But the revelation and resolution of Anna's roots aren't the crux of this book; that honor goes to the mystery of the ghost that killed Cas' father. The developments here were nicely foreshadowed, and I particularly liked the way Blake developed the killer ghost. He was particularly creepy and suitably intimidating. Actually, many of the ghost- or horror-related scenes were well done; the part where Anna drops Cas into a basement full of rotting but sentient corpses is an excellent example.

The sequel, "Girl of Nightmares," came out Aug. 7. At $9.99 for the e-book, it's not an automatic pickup, but I'll keep my eyes on it and grab it if the price goes lower (or if the public library makes a copy available).

Sunday, June 10, 2012

Review: "Soulless (The Parasol Protectorate)," by Gail Carriger

Vampires are all the rage right now, especially the urbane, civilized kind. Werewolves - hitching a ride, perhaps, on the height-of-fashion coattails of their undead brethren - aren't far behind. "Soulless" hops on that paranormal gravy train and takes us for a ride into Victorian England, where vampires and werewolves are registered members of society. Not everyone knows they exist, but the crown, at the least, does.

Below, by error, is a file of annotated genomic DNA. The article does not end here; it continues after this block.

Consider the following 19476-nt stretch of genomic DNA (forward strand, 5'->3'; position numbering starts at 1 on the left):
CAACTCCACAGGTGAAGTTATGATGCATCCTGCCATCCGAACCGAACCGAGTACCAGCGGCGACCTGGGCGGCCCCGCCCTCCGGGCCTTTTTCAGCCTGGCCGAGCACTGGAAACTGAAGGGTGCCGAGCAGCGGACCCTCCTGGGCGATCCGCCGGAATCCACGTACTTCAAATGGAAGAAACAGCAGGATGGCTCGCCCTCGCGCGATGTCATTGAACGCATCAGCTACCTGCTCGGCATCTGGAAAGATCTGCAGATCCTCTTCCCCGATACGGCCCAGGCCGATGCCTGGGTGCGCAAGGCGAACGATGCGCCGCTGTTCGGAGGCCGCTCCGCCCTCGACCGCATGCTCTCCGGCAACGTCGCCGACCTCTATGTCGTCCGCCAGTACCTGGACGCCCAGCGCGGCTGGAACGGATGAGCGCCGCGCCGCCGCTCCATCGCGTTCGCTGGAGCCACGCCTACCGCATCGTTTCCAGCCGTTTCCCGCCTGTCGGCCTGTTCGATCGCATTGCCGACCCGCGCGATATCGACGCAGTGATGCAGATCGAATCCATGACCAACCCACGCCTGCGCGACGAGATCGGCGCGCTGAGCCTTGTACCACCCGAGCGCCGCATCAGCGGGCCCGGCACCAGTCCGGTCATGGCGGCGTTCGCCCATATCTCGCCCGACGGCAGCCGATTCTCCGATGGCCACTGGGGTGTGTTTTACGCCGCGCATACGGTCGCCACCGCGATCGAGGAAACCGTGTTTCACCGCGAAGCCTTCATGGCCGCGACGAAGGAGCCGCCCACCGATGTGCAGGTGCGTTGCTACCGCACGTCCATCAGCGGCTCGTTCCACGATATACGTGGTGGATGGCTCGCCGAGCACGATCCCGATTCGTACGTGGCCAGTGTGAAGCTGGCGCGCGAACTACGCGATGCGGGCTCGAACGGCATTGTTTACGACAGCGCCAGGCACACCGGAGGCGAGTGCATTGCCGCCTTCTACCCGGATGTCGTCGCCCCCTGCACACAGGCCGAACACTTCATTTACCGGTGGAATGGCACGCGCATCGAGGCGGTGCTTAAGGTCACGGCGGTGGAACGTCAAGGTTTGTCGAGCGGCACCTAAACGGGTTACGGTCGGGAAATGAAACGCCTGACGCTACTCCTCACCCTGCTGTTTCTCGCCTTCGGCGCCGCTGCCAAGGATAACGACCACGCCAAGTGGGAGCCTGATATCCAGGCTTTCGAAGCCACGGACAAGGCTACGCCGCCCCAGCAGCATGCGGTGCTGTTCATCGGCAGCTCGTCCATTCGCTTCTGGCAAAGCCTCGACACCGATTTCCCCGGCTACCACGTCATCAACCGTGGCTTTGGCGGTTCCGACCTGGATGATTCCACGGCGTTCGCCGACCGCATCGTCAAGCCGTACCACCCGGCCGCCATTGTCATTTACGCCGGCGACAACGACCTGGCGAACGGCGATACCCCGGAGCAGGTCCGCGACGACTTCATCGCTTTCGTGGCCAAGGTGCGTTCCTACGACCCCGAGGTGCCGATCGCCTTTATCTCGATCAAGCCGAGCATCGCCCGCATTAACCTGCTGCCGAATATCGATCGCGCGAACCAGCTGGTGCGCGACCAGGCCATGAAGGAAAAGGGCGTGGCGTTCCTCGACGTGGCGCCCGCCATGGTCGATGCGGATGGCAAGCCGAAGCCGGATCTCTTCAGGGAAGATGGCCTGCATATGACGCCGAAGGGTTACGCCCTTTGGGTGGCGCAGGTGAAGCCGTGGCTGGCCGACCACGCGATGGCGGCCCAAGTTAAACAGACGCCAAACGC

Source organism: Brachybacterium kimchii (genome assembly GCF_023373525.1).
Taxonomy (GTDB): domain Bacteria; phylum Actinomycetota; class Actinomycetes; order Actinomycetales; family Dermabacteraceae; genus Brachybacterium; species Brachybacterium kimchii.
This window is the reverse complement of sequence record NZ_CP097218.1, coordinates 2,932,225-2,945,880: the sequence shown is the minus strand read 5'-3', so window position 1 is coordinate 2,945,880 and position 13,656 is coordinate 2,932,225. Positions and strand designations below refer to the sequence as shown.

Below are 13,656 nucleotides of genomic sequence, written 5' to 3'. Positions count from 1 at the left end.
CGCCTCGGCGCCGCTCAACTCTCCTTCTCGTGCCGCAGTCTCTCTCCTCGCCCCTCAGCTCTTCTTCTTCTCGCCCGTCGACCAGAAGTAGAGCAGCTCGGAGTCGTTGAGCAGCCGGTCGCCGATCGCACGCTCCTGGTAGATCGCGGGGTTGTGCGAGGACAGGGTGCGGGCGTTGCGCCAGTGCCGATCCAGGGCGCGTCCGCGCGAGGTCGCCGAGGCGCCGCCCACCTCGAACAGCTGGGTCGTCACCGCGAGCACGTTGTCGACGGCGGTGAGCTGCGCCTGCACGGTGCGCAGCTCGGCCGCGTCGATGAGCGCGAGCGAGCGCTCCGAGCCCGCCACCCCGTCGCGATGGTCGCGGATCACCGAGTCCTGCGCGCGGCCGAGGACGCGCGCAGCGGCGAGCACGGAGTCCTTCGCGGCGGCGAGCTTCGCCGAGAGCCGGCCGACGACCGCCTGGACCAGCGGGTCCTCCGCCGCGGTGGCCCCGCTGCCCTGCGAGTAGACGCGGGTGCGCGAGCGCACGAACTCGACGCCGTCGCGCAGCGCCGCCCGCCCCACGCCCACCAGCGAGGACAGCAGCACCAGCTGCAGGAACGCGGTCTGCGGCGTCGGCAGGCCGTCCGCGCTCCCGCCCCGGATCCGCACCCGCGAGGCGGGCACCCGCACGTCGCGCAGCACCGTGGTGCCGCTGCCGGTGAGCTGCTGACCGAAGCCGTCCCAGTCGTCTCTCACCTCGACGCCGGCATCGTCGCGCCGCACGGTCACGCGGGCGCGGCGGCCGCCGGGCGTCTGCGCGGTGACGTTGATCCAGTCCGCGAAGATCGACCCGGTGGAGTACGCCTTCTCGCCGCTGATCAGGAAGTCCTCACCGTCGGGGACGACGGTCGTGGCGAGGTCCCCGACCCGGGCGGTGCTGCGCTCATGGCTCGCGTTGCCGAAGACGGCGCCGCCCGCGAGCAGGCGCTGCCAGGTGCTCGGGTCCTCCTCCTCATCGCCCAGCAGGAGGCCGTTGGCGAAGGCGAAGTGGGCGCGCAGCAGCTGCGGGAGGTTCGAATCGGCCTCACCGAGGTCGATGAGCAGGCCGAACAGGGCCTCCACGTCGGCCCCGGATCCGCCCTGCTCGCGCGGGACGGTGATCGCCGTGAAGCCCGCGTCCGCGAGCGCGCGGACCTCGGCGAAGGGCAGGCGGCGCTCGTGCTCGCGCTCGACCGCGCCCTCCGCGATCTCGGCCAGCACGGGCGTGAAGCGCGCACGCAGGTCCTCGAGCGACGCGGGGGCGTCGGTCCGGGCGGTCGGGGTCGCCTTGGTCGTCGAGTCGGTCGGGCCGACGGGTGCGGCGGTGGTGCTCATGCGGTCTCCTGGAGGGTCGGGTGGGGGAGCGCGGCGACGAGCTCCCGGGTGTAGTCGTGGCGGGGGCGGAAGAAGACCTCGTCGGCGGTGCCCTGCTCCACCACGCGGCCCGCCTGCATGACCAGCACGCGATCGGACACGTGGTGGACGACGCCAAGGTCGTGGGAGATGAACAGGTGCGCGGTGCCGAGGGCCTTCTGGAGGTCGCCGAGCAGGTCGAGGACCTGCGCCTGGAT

Alexia Tarabotti knows about them, too. She's a preternatural -- or, as the title of the book implies, she has no soul. (The vampires and werewolves in Carriger's world are troubled by an excess of soul.) As a preternatural, Alexia's touch reduces any paranormal to a mere normal. It's an ability that will come in useful as she and werewolf alpha Lord Maccon try to get to the bottom of a rash of bizarre vampire- and werewolf-related incidents.

Trying to figure out who's behind those incidents is ostensibly the main plot in this story. In practice, the book is really one long, drawn-out, when-will-they-finally-have-sex teasers. The romance is fine on its own, but it winds up eclipsing the mystery and lands those two in ridiculous situations. (Spoiler: I mean, they're all but having sex while they're trapped in the villains' lair and have yet to figure out how to escape with their lives. Priorities, people.)

I did like Alexia's character: She's spunky, independent and, for a pleasant change of pace, not fantastically beautiful. Her Italian heritage is amusingly cited time and again as a big, black mark against her.